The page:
Ill. Gov. Pritzker signs law banning cooperation between local police and ICE

Police lights. Photo: Pixabay/Diego Para

Aug. 3 (UPI) — Illinois Gov. J.B. Pritzker on Monday signed a new measure into law which in effect bans cooperation between local law enforcement and federal immigration authorities.

Hailing the measures as key step toward “expanding protections for immigrant and refugee communities,” Pritzker signed four bills passed this year by the state Legislature, one of which prohibits state or local governments from signing contracts with the federal government to “unjustly detain immigrants.”

“Throughout my governorship I’ve directed my administration to adopt policies that make Illinois a welcoming state for immigrants, and I’m proud to sign these accountability measures into law to advance our cause,” he said in a statement.

“Every family, every child, every human being deserves to feel safe and secure in the place they call home. I am committed to making sure that value defines what it means to live in Illinois.”

The governor signed the bill during a ceremony at a high school in Aurora, Ill.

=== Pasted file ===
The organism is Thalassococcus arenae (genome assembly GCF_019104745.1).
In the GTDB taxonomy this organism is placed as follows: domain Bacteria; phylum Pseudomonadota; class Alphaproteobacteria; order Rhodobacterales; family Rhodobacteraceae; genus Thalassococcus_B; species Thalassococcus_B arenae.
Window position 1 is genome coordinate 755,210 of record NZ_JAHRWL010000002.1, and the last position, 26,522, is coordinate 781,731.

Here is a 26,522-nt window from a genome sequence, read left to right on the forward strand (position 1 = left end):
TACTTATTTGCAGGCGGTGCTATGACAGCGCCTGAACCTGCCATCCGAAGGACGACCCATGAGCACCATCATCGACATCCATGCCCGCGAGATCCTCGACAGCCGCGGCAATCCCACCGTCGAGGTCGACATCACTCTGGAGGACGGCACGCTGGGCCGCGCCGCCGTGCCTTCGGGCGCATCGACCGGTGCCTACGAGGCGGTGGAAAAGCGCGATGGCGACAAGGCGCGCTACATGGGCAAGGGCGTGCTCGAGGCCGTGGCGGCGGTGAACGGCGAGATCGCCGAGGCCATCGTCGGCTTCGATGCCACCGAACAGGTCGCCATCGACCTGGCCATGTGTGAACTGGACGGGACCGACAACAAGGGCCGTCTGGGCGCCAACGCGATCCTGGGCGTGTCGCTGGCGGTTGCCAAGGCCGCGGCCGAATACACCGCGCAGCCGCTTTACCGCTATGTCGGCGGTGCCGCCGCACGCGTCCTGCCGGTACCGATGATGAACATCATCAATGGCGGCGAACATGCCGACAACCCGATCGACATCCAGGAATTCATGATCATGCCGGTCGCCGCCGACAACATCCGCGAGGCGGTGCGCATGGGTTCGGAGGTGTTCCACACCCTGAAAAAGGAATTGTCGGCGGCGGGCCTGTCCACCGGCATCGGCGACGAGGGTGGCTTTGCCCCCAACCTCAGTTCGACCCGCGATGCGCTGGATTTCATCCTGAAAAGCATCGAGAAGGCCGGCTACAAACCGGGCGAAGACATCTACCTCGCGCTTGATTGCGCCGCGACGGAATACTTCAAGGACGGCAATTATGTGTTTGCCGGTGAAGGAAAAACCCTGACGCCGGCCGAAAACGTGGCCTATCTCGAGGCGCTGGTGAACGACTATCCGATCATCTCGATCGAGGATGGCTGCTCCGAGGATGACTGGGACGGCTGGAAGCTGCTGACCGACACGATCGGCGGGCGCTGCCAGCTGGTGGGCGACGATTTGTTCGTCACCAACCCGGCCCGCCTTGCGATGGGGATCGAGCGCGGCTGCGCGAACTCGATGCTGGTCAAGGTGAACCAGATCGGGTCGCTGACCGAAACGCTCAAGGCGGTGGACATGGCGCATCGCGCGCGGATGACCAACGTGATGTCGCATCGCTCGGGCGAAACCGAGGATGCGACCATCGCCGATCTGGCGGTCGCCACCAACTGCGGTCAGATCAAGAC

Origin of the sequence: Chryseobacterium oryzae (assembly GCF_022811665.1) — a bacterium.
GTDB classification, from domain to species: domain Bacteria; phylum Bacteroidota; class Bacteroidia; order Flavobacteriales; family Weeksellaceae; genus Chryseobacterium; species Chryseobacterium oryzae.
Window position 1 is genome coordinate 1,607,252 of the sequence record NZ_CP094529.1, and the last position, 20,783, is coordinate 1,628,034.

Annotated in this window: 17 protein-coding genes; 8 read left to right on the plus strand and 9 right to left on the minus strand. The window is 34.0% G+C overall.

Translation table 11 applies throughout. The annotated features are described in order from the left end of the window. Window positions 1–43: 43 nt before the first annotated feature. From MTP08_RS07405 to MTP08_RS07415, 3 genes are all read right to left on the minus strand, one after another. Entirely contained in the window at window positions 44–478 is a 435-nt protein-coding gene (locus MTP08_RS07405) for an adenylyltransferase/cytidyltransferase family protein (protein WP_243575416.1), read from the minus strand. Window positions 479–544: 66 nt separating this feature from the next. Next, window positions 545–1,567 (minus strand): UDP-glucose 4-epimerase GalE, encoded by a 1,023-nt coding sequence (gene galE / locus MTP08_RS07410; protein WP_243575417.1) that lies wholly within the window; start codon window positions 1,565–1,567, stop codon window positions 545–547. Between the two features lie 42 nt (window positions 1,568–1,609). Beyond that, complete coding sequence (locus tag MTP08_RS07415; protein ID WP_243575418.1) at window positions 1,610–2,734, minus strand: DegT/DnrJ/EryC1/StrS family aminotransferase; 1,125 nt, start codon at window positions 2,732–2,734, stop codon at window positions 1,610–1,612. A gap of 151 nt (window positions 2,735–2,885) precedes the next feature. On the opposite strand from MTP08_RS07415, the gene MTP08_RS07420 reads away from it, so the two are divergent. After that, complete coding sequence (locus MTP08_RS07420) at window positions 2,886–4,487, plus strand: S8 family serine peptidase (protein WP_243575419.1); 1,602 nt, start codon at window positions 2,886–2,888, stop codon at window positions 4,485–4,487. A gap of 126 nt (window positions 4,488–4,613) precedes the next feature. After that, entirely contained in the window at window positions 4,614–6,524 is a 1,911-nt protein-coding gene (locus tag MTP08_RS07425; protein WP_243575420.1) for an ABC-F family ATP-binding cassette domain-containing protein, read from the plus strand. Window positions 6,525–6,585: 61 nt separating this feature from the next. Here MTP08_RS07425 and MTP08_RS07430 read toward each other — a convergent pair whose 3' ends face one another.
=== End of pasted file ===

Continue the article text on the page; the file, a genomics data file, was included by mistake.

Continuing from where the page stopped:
The new law will “make Illinois the second state in the nation to require all officials to end partnerships with (U.S. Immigration and Customs Enforcement) by the end of this year,” he said.

Known as the Illinois Way Forward Act, SB 667 was approved by state lawmakers in May as a way to strengthen the provisions of an existing law known as the TRUST Act.

It calls for local officials to end existing contracts with ICE to detain those in immigration custody by Jan. 1 and prohibits any future contracts between local law enforcement or any other state or local agency with federal immigration officials.

Rep. Lisa Hernandez, Democratic majority leader in the Illinois House of Representatives, praised the bill for putting an end to deals struck between immigration enforcement agencies and local law enforcement.

Those arrangements, she said, were used “to target people who pose no threat to public safety, which just drives fear in immigrant and Latino communities and breaks the trust between people and law enforcement.”

The other bills signed Monday expand protections for Deferred Action for Childhood Arrivals recipients by adding a new definition for “work authorization status” to the Illinois Human Rights Act; amend the state’s criminal code to include hate crimes based on citizenship and immigration status; and create a statewide task force to study how state policies and programs affect immigrant residents.

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